‘Law & Order’ producer sees new media as conduit of social change

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March 30, 2010, 5:40 pm

Neal Baer and Thomas E. Patterson.

Neal Baer and Thomas E. Patterson.

March 30, 2010Neal Baer, executive producer of NBC’s Law & Order: Special Victims Unit, spoke at a Shorenstein Center Speaker Series event of the “power of television to promote social change.”

A self-described “confector of stories,” Baer said that he strives to produce television programs that “entertain because they are compelling, not mind-numbing or time-wasting.” Stories that are “full of information” can educate viewers and even drive them to action.

In concert with television, new media such as Twitter, Facebook and mobile phone applications “can be used not only to augment the policy issues portrayed on television but can also serve as new conduits for storytelling,” Baer said. Illustrating his point was a recent episode of Law & Order: SVU that featured a story about rape in the Congo. After the show, viewers publicized the issue through a million Tweets that pointed to various social advocacy groups, articles and websites.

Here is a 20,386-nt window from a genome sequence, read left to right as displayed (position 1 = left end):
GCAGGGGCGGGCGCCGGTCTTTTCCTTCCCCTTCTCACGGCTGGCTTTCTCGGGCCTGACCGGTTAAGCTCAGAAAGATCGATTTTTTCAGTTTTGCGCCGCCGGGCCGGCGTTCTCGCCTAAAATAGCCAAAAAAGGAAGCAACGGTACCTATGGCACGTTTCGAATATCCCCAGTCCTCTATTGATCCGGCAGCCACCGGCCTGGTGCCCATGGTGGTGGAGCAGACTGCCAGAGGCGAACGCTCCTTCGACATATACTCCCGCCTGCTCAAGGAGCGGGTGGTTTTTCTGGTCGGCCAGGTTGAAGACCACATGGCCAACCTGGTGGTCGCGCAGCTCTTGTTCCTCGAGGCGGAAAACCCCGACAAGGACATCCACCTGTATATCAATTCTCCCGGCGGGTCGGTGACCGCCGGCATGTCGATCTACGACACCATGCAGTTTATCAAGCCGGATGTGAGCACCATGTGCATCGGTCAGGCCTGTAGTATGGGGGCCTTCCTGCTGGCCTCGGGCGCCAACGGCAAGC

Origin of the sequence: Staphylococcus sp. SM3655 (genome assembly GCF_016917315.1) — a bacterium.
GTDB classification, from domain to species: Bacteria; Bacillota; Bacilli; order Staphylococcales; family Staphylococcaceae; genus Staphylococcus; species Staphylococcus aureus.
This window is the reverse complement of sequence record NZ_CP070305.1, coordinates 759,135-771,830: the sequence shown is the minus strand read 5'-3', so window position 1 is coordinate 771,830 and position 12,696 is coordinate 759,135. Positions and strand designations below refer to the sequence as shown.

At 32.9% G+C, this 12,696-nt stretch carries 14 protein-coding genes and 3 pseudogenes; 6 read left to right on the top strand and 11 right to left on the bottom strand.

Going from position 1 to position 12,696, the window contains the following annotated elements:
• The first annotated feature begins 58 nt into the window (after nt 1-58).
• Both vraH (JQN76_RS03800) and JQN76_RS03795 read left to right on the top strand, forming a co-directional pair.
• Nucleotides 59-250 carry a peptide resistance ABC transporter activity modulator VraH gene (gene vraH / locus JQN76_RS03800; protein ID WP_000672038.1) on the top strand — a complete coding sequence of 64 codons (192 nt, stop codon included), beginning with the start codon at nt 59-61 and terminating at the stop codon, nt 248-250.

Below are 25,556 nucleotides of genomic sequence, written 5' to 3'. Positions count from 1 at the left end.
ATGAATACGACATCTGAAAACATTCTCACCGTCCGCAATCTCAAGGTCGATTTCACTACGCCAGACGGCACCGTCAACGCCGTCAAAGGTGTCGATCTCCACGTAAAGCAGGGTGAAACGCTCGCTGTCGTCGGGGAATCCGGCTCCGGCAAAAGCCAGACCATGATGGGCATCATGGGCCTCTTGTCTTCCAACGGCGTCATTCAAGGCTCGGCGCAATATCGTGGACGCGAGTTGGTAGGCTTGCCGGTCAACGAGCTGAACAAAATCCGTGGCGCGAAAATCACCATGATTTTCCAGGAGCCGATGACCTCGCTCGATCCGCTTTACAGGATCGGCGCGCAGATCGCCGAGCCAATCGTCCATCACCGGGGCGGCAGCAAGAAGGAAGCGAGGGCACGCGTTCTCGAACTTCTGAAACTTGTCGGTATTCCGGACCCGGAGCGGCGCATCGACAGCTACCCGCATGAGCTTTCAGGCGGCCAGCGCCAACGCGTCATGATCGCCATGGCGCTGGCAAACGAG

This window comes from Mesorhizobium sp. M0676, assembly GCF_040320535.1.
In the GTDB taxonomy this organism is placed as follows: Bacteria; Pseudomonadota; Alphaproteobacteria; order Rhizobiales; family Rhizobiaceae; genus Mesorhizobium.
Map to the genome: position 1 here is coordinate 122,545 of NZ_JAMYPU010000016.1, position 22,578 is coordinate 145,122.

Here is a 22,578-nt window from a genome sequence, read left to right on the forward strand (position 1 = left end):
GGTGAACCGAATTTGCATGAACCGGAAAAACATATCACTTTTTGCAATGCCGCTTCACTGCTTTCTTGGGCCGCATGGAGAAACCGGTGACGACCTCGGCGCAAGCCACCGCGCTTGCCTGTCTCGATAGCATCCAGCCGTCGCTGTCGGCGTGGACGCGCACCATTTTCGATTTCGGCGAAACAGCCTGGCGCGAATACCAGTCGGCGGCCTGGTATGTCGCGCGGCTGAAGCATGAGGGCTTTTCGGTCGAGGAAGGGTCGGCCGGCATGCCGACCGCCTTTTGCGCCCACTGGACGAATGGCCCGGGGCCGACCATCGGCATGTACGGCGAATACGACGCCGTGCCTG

Television is no longer a “shared medium,” Baer explained, and competing with it are myriad sources of information and entertainment. While some people argue that the “nichification” of television (“providing everything under the sun to a small cadre of viewers”) is good for democracy, Baer asserts that “small numbers of viewers watching a disparate array of programs” is “bad for democracy,” because “they’re not learning about pressing issues of our time.”

Despite this, Baer feels that television remains the best place to reach the largest audience. “Social policy issues must be explored on television” without being “preachy or pedantic.” While policy reports can pile up on a policymaker’s desk — important facts and figures buried in oblivion — Baer said that television can take social issues and present them in an emotionally compelling way to “sway public opinion in a way that numbers can’t.”

Baer said that he is constantly searching for ways to  “connect social issues with policymakers” and “give viewers concrete ways to get involved.” With accurate, peer-reviewed research and new media outlets, Baer says he’s telling stories that he hopes will effect social change.

This article was written by Janell Sims and the photos taken by Leighton Walter Kille, both of the Shorenstein Center.